Vitamin D – Vitamin D affects nearly every tissue in the body, including the skin.10 This vitamin also plays a vital role in skin barrier function. Thus, some skin-related signs of vitamin D deficiency are skin irritation, eczema, and acne.
B vitamins – B vitamins are essential for many bodily functions. Most notably, they help your body extract energy from food, assist with red blood cell formation, and support nervous system function.11 Along with many other health issues, B vitamin deficiencies can lead to the following skin problems12:
Vitamin B3 (niacin) can help with acne, blistering, and UV-ray-related aging. Thus, a B3 deficiency may lead to more breakouts, blisters, and noticeable sun damage.
Vitamin B5 (pantothenic acid) helps your body create red blood cells, produce sex and stress-related hormones, aid in healthy digestion, and synthesize cholesterol.13 Vitamin B5 also helps maintain your skin’s moisture levels. While B5 deficiencies are rare, having one may make you more susceptible to acne and skin inflammation.
Vitamin B6 (pyridoxine) deficiency is associated with seborrheic dermatitis (a scaly rash that can develop on oily areas of the body) and cheilitis (cracks and inflammation in the corner of the lips).
Vitamin B7 (biotin) is often taken as a supplement to support strong hair, skin, and nails. In contrast, low levels of this vitamin may result in scaly, dry skin, as well as brittle hair and nails.
Vitamin B9 (folic acid) assists with DNA synthesis. Poor vitamin B9 intake has been linked to psoriasis.
- Vitamin B12 deficiency is correlated with several skin conditions, including acne, vitiligo (a condition that causes patches of the skin to lose pigment), atopic dermatitis (also known as eczema), and hyperpigmentation.
Vitamin A – Vitamin A helps your body maintain its vision, metabolism, immune function, reproductive function, and white blood cell development.14 Carrots contain a precursor for Vitamin A, known as beta-carotene, which helps your eyes see in dim conditions (hence the assertion that carrots are good for your eyes).15 Due to this effect on the eyes, night blindness is an early symptom of a deficiency.16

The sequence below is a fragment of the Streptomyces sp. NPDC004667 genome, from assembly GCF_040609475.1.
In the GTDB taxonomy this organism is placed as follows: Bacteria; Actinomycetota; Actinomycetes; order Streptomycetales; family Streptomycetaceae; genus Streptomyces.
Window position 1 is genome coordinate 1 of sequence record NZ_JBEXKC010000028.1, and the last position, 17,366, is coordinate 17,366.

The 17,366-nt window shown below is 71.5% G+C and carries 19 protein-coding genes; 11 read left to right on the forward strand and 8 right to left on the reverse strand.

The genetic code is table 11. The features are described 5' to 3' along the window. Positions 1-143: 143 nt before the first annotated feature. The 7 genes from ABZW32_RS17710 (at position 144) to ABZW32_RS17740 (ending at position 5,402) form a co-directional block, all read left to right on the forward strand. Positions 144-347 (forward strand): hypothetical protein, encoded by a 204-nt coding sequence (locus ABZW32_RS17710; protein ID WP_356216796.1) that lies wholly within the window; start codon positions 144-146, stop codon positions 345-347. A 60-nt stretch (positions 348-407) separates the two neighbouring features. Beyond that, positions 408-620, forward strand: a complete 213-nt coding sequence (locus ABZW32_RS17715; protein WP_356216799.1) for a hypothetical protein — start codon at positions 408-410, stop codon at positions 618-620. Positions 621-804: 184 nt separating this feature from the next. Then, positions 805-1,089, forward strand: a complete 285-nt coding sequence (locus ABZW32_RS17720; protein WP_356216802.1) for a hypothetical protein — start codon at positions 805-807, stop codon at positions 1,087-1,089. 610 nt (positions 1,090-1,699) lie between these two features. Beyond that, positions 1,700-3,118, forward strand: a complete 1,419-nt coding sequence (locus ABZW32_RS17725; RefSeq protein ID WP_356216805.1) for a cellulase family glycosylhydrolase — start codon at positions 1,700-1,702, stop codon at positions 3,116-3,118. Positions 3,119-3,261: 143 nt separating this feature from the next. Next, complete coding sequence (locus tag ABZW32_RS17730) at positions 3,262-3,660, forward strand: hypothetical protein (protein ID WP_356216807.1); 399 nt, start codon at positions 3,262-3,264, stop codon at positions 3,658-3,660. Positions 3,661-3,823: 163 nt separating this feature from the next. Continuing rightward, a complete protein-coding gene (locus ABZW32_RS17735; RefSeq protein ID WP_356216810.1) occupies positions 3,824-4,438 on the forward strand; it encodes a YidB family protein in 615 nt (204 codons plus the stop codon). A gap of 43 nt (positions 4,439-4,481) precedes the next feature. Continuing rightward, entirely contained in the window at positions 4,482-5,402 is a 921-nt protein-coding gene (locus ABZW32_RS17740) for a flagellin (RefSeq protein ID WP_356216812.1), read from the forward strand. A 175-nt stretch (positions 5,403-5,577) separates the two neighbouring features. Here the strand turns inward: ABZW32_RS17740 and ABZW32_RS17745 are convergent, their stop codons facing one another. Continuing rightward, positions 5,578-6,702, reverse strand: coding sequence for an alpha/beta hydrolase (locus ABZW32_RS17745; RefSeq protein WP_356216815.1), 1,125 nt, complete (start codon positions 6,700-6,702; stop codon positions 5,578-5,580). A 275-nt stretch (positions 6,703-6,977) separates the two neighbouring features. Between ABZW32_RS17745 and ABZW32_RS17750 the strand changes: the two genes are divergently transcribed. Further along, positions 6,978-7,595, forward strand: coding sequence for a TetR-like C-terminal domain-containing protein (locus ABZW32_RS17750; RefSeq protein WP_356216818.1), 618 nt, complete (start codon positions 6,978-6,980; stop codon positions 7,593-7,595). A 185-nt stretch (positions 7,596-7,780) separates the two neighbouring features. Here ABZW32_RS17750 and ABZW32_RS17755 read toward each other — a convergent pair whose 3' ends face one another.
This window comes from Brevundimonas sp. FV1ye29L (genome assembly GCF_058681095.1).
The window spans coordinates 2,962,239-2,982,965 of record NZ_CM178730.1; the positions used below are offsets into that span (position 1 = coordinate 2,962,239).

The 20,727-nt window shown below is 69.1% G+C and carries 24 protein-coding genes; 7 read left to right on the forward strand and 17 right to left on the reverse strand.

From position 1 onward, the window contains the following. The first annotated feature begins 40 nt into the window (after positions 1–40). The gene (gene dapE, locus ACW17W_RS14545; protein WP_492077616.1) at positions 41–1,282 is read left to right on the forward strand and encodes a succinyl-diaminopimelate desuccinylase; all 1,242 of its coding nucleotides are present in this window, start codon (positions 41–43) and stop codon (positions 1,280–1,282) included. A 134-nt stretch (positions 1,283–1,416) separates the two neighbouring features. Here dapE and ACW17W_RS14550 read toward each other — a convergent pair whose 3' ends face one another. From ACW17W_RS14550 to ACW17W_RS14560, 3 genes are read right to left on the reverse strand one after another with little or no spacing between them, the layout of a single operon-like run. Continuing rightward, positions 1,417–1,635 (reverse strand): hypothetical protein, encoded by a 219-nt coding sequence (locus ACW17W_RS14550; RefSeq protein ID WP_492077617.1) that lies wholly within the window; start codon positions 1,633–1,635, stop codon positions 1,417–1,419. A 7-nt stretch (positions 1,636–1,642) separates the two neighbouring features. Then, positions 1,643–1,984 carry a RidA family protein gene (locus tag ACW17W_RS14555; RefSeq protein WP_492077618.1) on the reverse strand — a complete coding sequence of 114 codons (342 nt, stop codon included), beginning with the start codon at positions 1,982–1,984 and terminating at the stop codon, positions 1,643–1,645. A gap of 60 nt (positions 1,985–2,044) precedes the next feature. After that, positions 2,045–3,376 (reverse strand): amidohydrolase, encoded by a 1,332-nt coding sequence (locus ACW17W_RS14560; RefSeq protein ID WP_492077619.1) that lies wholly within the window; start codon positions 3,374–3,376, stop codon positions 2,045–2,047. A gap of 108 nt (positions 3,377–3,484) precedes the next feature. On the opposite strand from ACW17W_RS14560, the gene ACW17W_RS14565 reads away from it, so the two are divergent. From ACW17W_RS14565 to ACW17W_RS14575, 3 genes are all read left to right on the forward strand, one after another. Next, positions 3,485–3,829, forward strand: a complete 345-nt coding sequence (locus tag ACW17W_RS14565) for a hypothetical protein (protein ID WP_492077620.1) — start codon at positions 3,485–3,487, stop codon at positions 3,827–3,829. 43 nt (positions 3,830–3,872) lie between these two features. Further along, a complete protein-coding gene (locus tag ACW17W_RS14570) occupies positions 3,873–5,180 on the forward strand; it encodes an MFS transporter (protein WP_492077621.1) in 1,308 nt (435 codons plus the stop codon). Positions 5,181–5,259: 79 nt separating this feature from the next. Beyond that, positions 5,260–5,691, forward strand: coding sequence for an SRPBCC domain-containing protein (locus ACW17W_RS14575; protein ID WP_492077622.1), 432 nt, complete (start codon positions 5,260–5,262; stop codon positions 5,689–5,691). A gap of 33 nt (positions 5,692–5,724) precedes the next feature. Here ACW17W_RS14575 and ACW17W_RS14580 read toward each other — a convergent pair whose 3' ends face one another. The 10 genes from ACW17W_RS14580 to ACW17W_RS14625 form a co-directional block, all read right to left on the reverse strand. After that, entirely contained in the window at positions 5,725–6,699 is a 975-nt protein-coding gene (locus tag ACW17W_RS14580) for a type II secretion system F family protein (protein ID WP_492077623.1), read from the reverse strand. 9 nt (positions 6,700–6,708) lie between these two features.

Vitamin A has also been shown to help skin cells shed faster, reducing clogged pores, acne, and scar tissue development. So, with low levels of vitamin A, dry skin and itchiness are common symptoms.14 Beyond that, a lack of vitamin A may worsen your acne and subsequent acne scarring.17
Vitamin C – Also known as ascorbic acid, vitamin C is a potent antioxidant. As a result, it can protect your skin from free radical damage. It also assists with skin barrier and collagen formation.18
Vitamin C deficiency can lead to a serious condition called scurvy, which results in anemia, bruising, bleeding gums, and rough, scaly skin.19 If you’re low on vitamin C, you can get more of it in your diet from citrus fruits, peppers, tomatoes, broccoli, and potatoes.
Iron – Iron enables your body to produce hemoglobin, a substance within red blood cells that allows them to carry oxygen throughout the body. While iron does not cause acne specifically, a deficiency can lead to a number of different negative side effects. Spinach, sweet potatoes, peas, and broccoli are a few excellent sources.24